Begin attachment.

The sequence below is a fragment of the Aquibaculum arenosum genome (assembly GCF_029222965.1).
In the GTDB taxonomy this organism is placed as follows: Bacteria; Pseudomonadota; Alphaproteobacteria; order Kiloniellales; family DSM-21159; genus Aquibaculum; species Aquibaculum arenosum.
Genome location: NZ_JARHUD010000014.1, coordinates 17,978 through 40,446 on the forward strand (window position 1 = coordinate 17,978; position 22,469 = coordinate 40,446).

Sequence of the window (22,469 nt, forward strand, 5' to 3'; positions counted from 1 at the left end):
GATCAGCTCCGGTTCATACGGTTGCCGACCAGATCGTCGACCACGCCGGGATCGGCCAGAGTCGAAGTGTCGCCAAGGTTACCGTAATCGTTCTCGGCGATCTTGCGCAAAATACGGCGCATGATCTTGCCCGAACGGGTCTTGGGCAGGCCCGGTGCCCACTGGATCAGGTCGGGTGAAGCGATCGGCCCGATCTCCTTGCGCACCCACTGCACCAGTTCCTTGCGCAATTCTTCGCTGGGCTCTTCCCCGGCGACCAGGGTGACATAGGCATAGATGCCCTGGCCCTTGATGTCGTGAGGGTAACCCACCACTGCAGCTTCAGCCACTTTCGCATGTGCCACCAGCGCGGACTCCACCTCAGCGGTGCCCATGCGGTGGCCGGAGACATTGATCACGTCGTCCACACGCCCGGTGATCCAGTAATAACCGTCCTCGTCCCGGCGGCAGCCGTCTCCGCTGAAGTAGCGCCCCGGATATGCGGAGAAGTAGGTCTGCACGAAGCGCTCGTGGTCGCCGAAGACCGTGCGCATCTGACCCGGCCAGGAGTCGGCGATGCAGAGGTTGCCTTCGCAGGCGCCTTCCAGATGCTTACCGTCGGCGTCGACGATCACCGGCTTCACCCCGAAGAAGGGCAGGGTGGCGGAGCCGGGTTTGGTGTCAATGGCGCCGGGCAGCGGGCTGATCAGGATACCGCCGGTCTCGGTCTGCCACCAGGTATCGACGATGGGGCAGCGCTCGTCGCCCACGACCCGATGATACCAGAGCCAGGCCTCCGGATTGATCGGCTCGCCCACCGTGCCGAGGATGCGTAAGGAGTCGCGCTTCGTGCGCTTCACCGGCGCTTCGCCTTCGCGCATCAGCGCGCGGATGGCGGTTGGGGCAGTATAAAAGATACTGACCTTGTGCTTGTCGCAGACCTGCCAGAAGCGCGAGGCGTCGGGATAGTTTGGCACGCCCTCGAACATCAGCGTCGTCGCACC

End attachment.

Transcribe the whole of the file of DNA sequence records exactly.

The sequence below is a fragment of the Aquibaculum arenosum genome (assembly GCF_029222965.1).
In the GTDB taxonomy this organism is placed as follows: Bacteria; Pseudomonadota; Alphaproteobacteria; order Kiloniellales; family DSM-21159; genus Aquibaculum; species Aquibaculum arenosum.
Genome location: NZ_JARHUD010000014.1, coordinates 17,978 through 40,446 on the forward strand (window position 1 = coordinate 17,978; position 22,469 = coordinate 40,446).

Sequence of the window (22,469 nt, forward strand, 5' to 3'; positions counted from 1 at the left end):
GATCAGCTCCGGTTCATACGGTTGCCGACCAGATCGTCGACCACGCCGGGATCGGCCAGAGTCGAAGTGTCGCCAAGGTTACCGTAATCGTTCTCGGCGATCTTGCGCAAAATACGGCGCATGATCTTGCCCGAACGGGTCTTGGGCAGGCCCGGTGCCCACTGGATCAGGTCGGGTGAAGCGATCGGCCCGATCTCCTTGCGCACCCACTGCACCAGTTCCTTGCGCAATTCTTCGCTGGGCTCTTCCCCGGCGACCAGGGTGACATAGGCATAGATGCCCTGGCCCTTGATGTCGTGAGGGTAACCCACCACTGCAGCTTCAGCCACTTTCGCATGTGCCACCAGCGCGGACTCCACCTCAGCGGTGCCCATGCGGTGGCCGGAGACATTGATCACGTCGTCCACACGCCCGGTGATCCAGTAATAACCGTCCTCGTCCCGGCGGCAGCCGTCTCCGCTGAAGTAGCGCCCCGGATATGCGGAGAAGTAGGTCTGCACGAAGCGCTCGTGGTCGCCGAAGACCGTGCGCATCTGACCCGGCCAGGAGTCGGCGATGCAGAGGTTGCCTTCGCAGGCGCCTTCCAGATGCTTACCGTCGGCGTCGACGATCACCGGCTTCACCCCGAAGAAGGGCAGGGTGGCGGAGCCGGGTTTGGTGTCAATGGCGCCGGGCAGCGGGCTGATCAGGATACCGCCGGTCTCGGTCTGCCACCAGGTATCGACGATGGGGCAGCGCTCGTCGCCCACGACCCGATGATACCAGAGCCAGGCCTCCGGATTGATCGGCTCGCCCACCGTGCCGAGGATGCGTAAGGAGTCGCGCTTCGTGCGCTTCACCGGCGCTTCGCCTTCGCGCATCAGCGCGCGGATGGCGGTTGGGGCAGTATAAAAGATACTGACCTTGTGCTTGTCGCAGACCTGCCAGAAGCGCGAGGCGTCGGGATAGTTTGGCACGCCCTCGAACATCAGCGTCGTCGCACC